Last year, the Canadian Public Health Association (CPHA) came out with a wealth of resources detailing the importance of unstructured play.
According to CPHA, unstructured play “ is play where children follow their own ideas without a defined purpose or outcome.” Unstructured play can include climbing trees, hide and seek, wrestling (rough and tumble play), play with loose parts and play at varying speeds (bike rides, skateboarding).
Why was it important for the CPHA to dedicate time, research and the creation of resources that highlight the importance of unstructured play? In large part because unstructured play is extremely beneficial to a child’s development. Also, access to unstructured play has steadily declined since the 1970’s and we need to bring it back!
Unstructured play has a number of benefits to a child’s development:
It is important to a child’s mental and emotional health
It promotes creativity
It helps develop conflict resolution skills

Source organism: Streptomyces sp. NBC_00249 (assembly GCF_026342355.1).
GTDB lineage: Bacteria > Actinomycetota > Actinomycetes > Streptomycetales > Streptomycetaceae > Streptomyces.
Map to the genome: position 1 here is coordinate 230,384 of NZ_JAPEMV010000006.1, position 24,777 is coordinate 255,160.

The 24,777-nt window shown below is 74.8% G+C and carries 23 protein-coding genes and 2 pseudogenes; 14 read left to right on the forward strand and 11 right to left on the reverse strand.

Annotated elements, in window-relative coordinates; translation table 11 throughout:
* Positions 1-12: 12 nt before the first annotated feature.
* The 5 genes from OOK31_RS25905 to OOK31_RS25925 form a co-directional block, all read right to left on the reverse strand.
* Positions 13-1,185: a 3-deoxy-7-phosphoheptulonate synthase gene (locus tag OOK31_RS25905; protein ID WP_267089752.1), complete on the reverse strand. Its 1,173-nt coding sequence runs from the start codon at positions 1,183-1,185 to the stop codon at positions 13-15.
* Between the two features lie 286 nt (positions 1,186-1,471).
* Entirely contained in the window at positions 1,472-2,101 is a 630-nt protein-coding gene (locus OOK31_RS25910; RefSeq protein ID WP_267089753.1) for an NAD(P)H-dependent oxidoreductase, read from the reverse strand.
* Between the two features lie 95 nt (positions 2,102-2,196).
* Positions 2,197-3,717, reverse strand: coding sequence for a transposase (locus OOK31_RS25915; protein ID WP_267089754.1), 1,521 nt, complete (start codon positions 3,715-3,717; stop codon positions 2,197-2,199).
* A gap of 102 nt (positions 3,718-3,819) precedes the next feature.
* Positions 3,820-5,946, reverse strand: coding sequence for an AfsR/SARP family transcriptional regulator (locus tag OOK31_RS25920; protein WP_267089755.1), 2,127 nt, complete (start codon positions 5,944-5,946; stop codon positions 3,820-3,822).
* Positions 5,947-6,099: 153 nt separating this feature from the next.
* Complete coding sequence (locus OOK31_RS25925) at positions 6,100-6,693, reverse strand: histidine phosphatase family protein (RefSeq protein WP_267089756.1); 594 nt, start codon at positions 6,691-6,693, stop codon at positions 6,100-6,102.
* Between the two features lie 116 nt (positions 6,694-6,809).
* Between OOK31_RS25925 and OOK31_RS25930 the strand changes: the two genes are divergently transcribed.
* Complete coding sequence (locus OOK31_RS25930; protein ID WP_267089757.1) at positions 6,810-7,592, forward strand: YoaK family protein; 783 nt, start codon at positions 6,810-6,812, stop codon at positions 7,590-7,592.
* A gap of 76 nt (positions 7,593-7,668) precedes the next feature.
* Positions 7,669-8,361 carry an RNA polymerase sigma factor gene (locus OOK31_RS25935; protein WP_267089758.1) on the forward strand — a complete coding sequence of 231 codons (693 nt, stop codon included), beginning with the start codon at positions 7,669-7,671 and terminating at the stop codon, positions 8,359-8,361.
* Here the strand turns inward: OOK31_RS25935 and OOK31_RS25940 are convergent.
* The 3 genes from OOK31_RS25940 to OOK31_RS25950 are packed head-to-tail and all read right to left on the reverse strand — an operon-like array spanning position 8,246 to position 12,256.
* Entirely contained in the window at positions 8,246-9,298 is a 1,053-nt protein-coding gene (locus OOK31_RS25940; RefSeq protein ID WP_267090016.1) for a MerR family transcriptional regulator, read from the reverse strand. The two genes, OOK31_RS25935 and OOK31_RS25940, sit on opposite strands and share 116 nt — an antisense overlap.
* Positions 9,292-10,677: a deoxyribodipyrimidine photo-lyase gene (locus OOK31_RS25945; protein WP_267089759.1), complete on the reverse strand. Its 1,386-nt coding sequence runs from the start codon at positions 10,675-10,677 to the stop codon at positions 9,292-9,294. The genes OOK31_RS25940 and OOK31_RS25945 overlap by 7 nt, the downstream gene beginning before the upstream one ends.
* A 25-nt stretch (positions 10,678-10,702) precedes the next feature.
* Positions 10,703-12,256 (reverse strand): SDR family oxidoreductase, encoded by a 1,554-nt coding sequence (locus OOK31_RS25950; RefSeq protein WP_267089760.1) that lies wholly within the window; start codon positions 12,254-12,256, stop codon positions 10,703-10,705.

It improves gross motor skills
It fosters the development of resilience and independence
Yet, for all the good it generates in a child’s development, access to unstructured play has declined considerably. And here are a few reasons why:
Greater emphasis has been placed on academic achievement
Parental concerns around safety
The elimination or significant reduction of recess in some schools
An increase in screen time
More time dedicated to structured play (organized sports)
Lack of time
Remember shouting “car!!” while playing street hockey as a kid? Remember the hours spent building forts in basements or backyards? Remember playing outside with the neighbourhood kids until dark? For many, those are just memories. Life has changed dramatically for kids. Kids are chauffeured from one structured activity to another. They are often spending their down time staring at a screen. While structured activities are beneficial and the screens aren’t going away, a child needs to play in an unstructured way. A child needs to freely explore, test boundaries, get their hands dirty just for the sake of getting their hands dirty. It’s good for their development.